The author will also promote the book via his existing online publishing relationships, including the Reality Sandwich website, Rest.Me and the Pulse Tours website where he maintains a regular blog, as well as his robust social media network.
The author was a speaker at the First Detroit Entheogenic Conference in 2015 and will promote his book at similar local and distant events focused on entheogenic plants and spirituality. He intends to record an audiobook version of the book for downloading, and would be interested in having the book translated and recorded in different languages for this purpose.
The author will invite peers in the psychedelic community to review the book and recommend it to their various audiences. The author himself has a robust and loyal Facebook following that will help with initial crowdfunding, sales and promotion of the book, and will share awareness of the book on some of the larger psychedelic and shamanic Facebook groups where he has cultivated a good profile already through sharing his published articles and blogs, including the groups "Ayahuasca" and "Shamanic Community."
Ayahuasca: An Executive's Enlightenment by Michael Sanders (Sage & Feather Press, 2015). This book recounts the trip where Guy Crittenden met Michael Sanders and a small group of travellers to trek the Peruvian Amazon and drink ayahuasca. The book offers a short and charming account of that trip and Sander's ayahuasca experiences. The Year of Drinking Magic is wider in its scope, covering off that trip in its first few chapters from a different perspective and then unfolding expansively into the author's many other shamanic journeys back in Canada, as well as his expanded understanding of plant shamanism as a path of personal transformation and access to the Divine.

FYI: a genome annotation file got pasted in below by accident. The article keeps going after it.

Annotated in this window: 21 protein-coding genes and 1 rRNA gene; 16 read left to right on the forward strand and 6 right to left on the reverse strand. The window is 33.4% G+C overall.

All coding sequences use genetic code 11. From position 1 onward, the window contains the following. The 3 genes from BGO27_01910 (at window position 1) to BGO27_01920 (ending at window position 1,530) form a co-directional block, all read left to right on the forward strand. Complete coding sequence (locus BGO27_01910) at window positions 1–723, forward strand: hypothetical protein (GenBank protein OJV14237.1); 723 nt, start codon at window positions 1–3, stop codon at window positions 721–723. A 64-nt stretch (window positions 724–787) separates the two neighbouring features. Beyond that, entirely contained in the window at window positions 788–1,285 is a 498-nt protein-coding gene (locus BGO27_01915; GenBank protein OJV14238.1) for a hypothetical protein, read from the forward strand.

A Shamanic Kundalini Awakening by Brendan Ring (Self-published, 2016). Celtic harp musician Brendan Ring recounts the story of his personal growth and transformation from growing up in Ireland and early exposure to the discipline of yoga, through the rise of kundalini in his own energy body, and his expansion into shamanic dream states from working with plant medicines like ayahuasca. The Year of Drinking Magic recounts a similar path, but with more emphasis on the contents of specific ayahuasca ceremonies and the visions and lessons therein.
Pulse of the Jungle: Ayahuasca, Adventures, and Social Enterprise in the Amazon, by Daniel Cleland (Lioncrest Publishing, 2016). Entrepreneur Dan Cleland recounts his experiences in the Amazon jungle that led him to create a tourism business -- Pulse Tours and the Ayahuasca Adventure Center. The book includes stories from clients about their transformative experiences. The Year of Drinking Magic recounts a story of personal growth and transformation, focused more on one person's experiences and intuitions about them, without the anthology of different travellers' reports.